Before living in Hawaii, I was never a part of a community. Looking back, it was my own damn fault, but I couldn't see that at the time. I never participated in groups. Didn't go to the local square dances. Didn't join the reading club, hiking club, trail riding club. Never visited the gym group. Didn't get involved with ceramics. Nor tried the local theatre group. Never tried ham radio. I did join dog showing clubs but found people there to be very competitive, aggressive, not at all friendly and pleasant. But by their very nature, of course the people were competitive! They competed for ribbons at dog shows, a dog-eat-dog sport. But even more than not joining groups, I seldom went to community events. Nor did I get to know my neighbors. Boy, I was a sorry candidate to become a member of a community of any sort.
Upon moving here, I wanted a whole new kind of life. So I didn't already have rules or habits, and I was curious to see what this area was all about. Discovering my community didn't happen overnight. It was a slow process. In fact, I had a hard noggin and needed to be hit over the head several times before I discovered that there was this marvelous community life out there. Now I embrace it on a daily basis.
I make an effort to support community events. I either attend as a spectator or volunteer to work behind the scenes. I volunteer to help out on various projects, like beach cleaning. I participate in some other events, like whale counting. I try to keep in touch with people. And I try not to become too over extended or too involved, thus making community life a chore, drudgery, or something unpleasant.
Community exists on numerous levels. There are ethic oriented communities -- Filipino groups, Hawaiian, Japanese, etc. Some communities revolve around religion or a particular age group. Others form because of a common interest -- ham radio, hunting, horses. Yet others are more influenced by region, such as a neighborhood or town.....or identifying with our district of Ka'u. So one has a choice of the type of community focus that would interest them.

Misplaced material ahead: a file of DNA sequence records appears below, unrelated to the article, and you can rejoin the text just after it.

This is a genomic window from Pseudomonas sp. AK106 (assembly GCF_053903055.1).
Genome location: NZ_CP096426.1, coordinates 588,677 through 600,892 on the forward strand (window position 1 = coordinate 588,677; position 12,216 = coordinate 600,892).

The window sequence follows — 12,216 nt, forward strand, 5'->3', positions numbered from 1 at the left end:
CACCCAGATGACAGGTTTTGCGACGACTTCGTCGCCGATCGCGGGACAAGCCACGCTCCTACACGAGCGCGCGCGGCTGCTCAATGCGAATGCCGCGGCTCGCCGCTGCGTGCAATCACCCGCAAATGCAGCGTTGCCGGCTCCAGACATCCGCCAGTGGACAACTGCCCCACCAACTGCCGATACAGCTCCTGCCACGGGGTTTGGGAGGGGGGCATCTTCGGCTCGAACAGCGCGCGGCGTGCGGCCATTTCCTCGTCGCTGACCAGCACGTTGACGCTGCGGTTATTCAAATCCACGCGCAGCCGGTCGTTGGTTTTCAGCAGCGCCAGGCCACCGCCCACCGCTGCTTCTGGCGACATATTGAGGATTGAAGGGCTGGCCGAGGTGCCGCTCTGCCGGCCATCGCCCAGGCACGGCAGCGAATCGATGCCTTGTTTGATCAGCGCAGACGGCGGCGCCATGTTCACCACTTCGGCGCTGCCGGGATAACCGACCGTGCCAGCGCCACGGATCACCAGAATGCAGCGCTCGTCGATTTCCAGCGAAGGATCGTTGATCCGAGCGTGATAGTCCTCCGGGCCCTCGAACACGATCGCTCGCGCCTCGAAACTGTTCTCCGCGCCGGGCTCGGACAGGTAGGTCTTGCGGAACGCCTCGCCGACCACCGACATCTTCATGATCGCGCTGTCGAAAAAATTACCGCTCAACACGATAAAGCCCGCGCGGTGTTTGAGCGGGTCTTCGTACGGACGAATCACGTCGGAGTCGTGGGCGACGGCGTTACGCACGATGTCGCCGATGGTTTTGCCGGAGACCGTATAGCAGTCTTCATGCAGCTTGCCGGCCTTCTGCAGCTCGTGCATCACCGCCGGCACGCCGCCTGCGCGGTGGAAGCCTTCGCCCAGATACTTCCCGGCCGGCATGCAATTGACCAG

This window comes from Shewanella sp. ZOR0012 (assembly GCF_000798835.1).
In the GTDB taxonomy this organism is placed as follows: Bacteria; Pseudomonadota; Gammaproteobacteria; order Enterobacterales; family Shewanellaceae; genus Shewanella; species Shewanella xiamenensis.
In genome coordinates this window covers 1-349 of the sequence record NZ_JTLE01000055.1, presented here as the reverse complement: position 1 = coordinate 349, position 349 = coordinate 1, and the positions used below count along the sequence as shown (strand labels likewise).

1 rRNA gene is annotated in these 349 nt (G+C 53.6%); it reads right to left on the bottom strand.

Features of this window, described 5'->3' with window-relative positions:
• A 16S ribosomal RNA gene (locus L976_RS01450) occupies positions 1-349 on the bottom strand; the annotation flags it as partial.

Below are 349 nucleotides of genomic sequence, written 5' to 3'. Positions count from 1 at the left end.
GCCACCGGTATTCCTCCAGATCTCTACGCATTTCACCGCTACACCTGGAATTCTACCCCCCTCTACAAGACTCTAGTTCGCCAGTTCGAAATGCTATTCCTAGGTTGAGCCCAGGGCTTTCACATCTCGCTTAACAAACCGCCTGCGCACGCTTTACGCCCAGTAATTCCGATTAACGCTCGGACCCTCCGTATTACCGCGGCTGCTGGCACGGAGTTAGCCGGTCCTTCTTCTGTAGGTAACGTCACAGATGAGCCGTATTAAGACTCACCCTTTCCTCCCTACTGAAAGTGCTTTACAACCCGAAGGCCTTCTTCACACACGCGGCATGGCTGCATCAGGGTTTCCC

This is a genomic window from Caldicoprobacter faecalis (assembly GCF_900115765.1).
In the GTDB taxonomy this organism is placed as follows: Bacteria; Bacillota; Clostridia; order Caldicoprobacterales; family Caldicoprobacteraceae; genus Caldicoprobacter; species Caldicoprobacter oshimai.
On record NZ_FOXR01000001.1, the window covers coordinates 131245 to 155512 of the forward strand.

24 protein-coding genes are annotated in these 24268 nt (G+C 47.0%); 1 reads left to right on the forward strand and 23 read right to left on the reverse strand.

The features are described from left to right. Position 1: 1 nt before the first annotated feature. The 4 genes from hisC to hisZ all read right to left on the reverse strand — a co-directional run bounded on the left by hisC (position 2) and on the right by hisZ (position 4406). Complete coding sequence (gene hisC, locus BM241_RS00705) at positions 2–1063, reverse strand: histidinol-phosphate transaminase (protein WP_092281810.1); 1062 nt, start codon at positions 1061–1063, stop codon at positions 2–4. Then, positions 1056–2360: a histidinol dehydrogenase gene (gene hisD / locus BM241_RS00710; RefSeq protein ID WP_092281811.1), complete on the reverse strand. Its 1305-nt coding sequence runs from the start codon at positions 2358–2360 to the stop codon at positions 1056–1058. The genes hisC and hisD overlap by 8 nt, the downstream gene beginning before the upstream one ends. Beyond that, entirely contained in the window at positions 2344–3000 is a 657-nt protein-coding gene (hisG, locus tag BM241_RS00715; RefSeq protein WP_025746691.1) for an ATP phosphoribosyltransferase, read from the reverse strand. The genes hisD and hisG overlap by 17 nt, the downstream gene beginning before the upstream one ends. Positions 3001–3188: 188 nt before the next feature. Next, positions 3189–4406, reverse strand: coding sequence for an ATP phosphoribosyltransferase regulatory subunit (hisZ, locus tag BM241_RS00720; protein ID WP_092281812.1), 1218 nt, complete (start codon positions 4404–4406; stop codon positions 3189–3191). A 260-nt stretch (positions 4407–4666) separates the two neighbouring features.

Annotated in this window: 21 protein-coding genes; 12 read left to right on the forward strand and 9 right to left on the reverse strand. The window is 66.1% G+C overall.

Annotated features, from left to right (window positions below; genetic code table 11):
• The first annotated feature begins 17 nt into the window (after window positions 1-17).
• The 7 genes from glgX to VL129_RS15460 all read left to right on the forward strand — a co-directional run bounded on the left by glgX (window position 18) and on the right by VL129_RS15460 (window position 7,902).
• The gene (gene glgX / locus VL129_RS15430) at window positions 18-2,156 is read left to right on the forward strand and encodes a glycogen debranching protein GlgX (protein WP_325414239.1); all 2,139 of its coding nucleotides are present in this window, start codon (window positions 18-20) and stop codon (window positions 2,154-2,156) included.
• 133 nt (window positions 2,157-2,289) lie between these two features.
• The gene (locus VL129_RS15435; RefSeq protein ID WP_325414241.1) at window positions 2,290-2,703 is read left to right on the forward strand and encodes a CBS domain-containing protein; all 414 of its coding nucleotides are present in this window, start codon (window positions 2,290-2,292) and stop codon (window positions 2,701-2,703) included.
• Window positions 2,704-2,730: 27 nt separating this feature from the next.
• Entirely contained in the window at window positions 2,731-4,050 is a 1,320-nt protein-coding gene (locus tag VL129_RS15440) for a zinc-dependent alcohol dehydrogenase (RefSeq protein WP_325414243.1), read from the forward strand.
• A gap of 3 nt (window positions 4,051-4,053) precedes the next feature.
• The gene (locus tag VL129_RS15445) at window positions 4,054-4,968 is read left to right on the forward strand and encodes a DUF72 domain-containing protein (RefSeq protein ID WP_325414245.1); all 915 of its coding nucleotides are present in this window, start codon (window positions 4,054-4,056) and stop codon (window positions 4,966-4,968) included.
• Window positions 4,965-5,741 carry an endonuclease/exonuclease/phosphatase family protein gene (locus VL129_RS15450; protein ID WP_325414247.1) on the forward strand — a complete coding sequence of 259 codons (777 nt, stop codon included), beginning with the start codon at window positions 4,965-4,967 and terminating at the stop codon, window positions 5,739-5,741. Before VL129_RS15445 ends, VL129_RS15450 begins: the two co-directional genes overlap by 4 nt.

Getting involved in a community can be as simple as saying hello to everyone you meet, even strangers and tourists. Before you know it, people talk back and there is an opportunity for a bit of an exchange. Taking the effort to help someone is a start to getting involved. Things like helping someone take their groceries to their car, giving a stranger directions, helping unload the trash from their car at the dump.
In the past I've been told real community connection killers :
...why be friendly with that person, what can they do for you?
...why help that person, they won't appreciate it.
...why give that person anything, you won't get anything back.
...why be nice to that person, it's just brown nosing.
...don't talk to strangers.
Gosh, I grew up with this. It's no wonder I never was part of a community! But I still hear bits of conversation like this around me and I feel sorry that those people have built a high stone wall around themselves. They unwittingly keep themselves at a distance.
I was told once that there is danger in getting involved with other people. I could get my feelings hurt by opening up and participating in a community. Sure, of course! But I have decided just to shrug off as much of those perceived insults, hurts, and rudenesses as I can. Just be as slippery as goose shit, my grandmother once said to me (she almost never cursed, but I suppose goose dirt or goose dung just wouldn't give the same effect). I like that imagery, slick as goose shit. Thus I refuse to let others' negative feelings get dumped into me - let them slide off. Interactions with other people will never be prefect. I accept that. So I'll take it as it comes but won't get too personal.
The bottom line is I am glad I went against my childhood training and reached out. I actually accomlished it! Some days I discover that maybe I reached out to people I wished I hadn't, but that's ok. I just pull my tentacles in and move on. There are always others out there who will enjoy a bit of connection.
So joining a community can be done just about anywhere. Perhaps if I had been a community member back on the Eastcoast, I wouldn't have moved to Hawaii. Wow, maybe I was fortunate to be unconnected because I'm really happy to be living here in on Big Island.